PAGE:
PL Buyer: Setting Your Sights on Seniors

Discussion
Mar 19, 2010

By Randy Hofbauer

Through a special
arrangement, what follows is a summary of a current article from Private
Label Buyer
, presented here for discussion.

Retailers, start your engines. As baby
boomers begin to reach the age of retirement, the population of seniors is
expected to swell dramatically.

According to a Jan. 24, 2010, article
in U.S. News & World Report, the U.S. Census Bureau forecasts
that the 65-and-over population will increase from 38.7 million in 2008 to
88.5 million by 2050. During the same span of time, the 85-and-over population
is expected to grow from 5.4 million to 19 million.

The article goes on to say that these
days, seniors have more of a reason than ever to look forward to their “golden
years.”

Marc Narine, vice president of marketing
at National Blends — a manufacturer of skincare products — says his company
views the term “senior” in a different way than some companies viewed it
in years past.

“The persons that this term refers
to, as our company sees it, are on Facebook, are buying airline tickets online,
have a particular preference in search engines and are active — and eager
to stay so,” he says. “As a result, they are taking the time to invest in
their health and actively seeking the information and products that yield
dividends on that investment.”

On the skincare side, Mr. Narine says
National Blends manufactures several products that cater to the needs of
the modern senior. The products contain probiotics, antioxidants and other
supplements to help boost the body’s immune system, treat skin conditions
and rebuild skin cells.

“It’s important that you understand
your consumer,” he says, “what their ‘pains’ are and what ‘fixes’ they seek,
then invest time and money into the relevant channels.”

Obviously, packaging must communicate
the “fixes” a product offers to seniors.

The same packaging attributes work
well in many other senior-focused categories. Rob Lippucci, product marketing
manager at Hospital Specialty Company (Hospeco), Cleveland, says it is important
that retailers print clean, clear and concise descriptors on packaging for
their adult incontinence products.

Easy-to-read packaging helps seniors locate the right product, learn how to
use the product and feel comfortable with their purchase decision.

Still, even with the right products,
retailers need to make sure they employ the right merchandising strategies.
Lippucci says that when it comes to incontinence products, consumers respond
most to print and in-store product promotions.

“Most consumers in this group still
check the weekly circulars for sales and special offers,” he says.

But Mr. Lippucci doesn’t believe retailers
should invest all of their promotional efforts into such traditional areas
— the senior demographic is becoming increasingly tech-savvy, and tools such
as Facebook and Twitter are becoming ever more relevant to seniors.

“It is likely as the baby boomers age,
the internet and social media will become increasingly important tools to
reach the consumers,” he says. “It is becoming increasingly important to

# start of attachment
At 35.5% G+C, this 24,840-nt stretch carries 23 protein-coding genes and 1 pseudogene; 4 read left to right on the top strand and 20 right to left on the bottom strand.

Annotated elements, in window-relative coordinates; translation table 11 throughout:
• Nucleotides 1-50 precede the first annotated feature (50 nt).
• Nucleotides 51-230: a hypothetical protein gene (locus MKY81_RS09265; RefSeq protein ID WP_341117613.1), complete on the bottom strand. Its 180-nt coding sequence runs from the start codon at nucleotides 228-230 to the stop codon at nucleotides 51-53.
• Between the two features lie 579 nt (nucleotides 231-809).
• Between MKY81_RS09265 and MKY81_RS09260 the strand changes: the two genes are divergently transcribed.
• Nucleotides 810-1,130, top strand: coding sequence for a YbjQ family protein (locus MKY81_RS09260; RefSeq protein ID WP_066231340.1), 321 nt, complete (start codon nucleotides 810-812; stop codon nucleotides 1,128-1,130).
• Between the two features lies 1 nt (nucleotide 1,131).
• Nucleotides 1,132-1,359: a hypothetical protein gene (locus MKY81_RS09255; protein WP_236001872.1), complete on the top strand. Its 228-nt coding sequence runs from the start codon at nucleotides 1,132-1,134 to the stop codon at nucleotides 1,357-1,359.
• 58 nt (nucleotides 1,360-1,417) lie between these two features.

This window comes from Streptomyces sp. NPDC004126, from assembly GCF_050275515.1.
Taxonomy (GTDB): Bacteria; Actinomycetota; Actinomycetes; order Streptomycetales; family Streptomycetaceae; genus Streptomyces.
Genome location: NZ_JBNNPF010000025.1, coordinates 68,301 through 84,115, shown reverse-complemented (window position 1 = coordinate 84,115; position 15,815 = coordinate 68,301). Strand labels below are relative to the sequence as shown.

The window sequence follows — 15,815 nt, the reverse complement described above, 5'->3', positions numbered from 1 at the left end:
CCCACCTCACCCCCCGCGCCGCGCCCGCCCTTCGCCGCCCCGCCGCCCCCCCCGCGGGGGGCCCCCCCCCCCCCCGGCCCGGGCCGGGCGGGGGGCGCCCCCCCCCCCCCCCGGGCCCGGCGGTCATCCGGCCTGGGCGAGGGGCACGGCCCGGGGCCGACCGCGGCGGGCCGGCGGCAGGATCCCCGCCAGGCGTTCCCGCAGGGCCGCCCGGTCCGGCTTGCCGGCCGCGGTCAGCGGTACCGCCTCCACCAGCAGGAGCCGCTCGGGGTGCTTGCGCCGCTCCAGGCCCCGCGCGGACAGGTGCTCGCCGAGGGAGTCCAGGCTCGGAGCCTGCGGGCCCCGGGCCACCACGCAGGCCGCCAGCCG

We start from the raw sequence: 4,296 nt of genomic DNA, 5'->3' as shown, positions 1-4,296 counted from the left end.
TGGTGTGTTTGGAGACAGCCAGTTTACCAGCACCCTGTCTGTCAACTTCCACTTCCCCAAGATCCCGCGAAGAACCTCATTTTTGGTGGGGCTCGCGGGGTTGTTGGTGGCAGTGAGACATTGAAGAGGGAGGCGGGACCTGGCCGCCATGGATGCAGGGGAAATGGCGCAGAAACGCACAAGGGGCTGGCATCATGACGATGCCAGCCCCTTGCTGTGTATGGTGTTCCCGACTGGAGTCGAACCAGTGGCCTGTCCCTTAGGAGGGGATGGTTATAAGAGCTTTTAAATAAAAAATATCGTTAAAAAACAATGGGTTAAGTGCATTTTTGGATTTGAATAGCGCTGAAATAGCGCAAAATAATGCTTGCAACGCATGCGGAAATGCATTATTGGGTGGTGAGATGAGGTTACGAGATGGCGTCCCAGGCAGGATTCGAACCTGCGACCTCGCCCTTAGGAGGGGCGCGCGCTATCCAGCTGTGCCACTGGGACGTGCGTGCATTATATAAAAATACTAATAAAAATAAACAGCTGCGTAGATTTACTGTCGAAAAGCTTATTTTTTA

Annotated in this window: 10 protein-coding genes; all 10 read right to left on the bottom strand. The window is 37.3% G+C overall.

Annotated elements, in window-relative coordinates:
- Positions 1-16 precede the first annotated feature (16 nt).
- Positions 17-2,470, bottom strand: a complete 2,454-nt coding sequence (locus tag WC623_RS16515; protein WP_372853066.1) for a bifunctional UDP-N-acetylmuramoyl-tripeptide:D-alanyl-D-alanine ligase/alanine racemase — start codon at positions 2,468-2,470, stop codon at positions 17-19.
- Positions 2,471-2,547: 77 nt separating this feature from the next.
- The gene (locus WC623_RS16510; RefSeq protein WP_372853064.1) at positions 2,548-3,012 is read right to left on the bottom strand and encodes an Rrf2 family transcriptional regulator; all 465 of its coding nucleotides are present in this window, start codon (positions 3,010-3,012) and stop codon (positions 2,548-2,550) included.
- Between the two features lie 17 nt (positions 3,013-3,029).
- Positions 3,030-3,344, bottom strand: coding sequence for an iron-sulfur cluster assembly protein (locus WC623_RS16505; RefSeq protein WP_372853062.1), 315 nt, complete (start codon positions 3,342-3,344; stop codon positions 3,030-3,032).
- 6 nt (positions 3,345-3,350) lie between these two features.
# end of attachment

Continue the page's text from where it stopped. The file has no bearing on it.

have a product presence on the retailer’s web site for those customers that
search for products or information online.”

Discussion Questions:
What common assumptions about selling to Baby Boomers are spot on or
dead wrong? Is there a corresponding challenge and opportunity
with Boomers that retailers need to address to be successful with them?

Please practice The RetailWire Golden Rule when submitting your comments.

Join the Discussion!

17 Comments on "PL Buyer: Setting Your Sights on Seniors"


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Joan Treistman
Guest
11 years 1 month ago
LOL! Easy to read packaging is necessary but not sufficient. Easy to open packaging is necessary. Have you ever watched someone who is “older” or who has arthritis try to open something as simple as a salty snack? Now imagine or watch the process for a health or beauty aid product in a clam shell, or mummified in cellophane? I believe that many marketers who are not of a certain age think that if they position a product for the “aging” it will be snapped up. Note, the same positioning, especially in health and beauty aids is directed toward 24 year olds. “Antioxidants, probiotics…keep you looking younger.” AARP did a study that demonstrated the willingness of seniors to consider new products and brands. The opportunity is there for marketers and retailers to reach out and engage this segment of the market. However, the marketers should realize that with age comes experience and wisdom. Don’t treat the baby boomers as though they are still babies, willing to grab at whatever is colorful and makes a cheerful… Read more »
Ralph Jacobson
Guest
11 years 1 month ago

With the tsunami of people born from 1946 to 1964 reaching retirement age, retailers have a wealth of opportunity to capitalize upon that market. The great news is that the Boomers will be the most wealthy retirees in history. HOWEVER, that does not mean that they will spend frivolously. Boomers have driven the “value” mentality from the start. So although their spending power will not diminish as significantly as previous generations as they enter retirement, retailers must target them with appropriate value-priced merchandise.